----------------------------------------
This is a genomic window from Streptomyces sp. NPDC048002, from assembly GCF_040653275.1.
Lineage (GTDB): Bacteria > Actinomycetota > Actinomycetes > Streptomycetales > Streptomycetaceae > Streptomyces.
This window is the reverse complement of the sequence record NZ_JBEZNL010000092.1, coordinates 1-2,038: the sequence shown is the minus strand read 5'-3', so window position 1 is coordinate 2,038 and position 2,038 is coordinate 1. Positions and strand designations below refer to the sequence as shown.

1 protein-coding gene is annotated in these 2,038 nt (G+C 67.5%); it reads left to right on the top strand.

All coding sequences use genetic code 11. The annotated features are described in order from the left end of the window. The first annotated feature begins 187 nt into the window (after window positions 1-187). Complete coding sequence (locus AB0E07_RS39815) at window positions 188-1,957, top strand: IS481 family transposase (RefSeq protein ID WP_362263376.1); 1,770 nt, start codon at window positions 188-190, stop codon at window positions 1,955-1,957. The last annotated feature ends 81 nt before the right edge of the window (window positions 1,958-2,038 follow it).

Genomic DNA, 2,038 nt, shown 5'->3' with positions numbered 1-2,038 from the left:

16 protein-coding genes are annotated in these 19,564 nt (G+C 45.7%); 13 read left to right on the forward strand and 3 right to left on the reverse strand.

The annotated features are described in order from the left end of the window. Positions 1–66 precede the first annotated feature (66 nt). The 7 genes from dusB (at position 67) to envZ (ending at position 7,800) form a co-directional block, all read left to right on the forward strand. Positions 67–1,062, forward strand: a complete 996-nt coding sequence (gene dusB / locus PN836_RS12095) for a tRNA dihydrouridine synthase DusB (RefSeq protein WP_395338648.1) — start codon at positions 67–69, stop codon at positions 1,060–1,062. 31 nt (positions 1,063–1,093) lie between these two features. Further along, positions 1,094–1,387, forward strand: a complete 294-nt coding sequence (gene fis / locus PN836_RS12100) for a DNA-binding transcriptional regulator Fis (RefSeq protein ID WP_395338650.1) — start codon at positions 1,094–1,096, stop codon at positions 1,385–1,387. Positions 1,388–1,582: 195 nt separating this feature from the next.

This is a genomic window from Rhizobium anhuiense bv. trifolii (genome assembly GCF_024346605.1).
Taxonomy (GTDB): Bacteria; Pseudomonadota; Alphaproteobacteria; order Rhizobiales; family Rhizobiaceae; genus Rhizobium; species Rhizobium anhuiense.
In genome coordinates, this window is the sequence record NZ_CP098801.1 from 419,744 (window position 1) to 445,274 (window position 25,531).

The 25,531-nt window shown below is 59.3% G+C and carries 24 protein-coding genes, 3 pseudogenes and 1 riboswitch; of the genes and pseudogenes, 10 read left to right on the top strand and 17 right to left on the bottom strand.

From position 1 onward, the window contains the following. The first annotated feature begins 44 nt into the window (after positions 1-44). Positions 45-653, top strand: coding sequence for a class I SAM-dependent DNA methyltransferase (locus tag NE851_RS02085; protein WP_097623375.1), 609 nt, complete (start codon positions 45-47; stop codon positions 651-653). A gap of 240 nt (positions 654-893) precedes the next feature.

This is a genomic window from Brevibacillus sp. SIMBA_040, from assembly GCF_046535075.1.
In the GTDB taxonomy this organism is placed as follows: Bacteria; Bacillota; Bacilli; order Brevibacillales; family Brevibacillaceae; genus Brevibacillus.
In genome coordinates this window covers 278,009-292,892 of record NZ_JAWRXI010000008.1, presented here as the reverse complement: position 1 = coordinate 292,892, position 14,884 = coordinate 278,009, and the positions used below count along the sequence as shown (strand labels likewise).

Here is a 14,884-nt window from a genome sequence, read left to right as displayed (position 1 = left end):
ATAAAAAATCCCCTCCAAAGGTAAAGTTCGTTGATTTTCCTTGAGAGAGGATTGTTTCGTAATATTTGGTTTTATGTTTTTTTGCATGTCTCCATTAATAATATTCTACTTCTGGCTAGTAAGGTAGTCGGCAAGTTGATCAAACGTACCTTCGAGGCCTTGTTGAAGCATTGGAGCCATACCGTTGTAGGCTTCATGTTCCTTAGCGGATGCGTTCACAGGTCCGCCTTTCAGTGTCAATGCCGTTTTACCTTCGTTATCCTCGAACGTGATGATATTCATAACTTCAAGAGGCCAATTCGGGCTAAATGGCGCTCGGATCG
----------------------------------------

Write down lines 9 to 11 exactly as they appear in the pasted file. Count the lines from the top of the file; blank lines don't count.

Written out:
This is a genomic window from Rhizobium anhuiense bv. trifolii (genome assembly GCF_024346605.1).
Taxonomy (GTDB): Bacteria; Pseudomonadota; Alphaproteobacteria; order Rhizobiales; family Rhizobiaceae; genus Rhizobium; species Rhizobium anhuiense.
In genome coordinates, this window is the sequence record NZ_CP098801.1 from 419,744 (window position 1) to 445,274 (window position 25,531).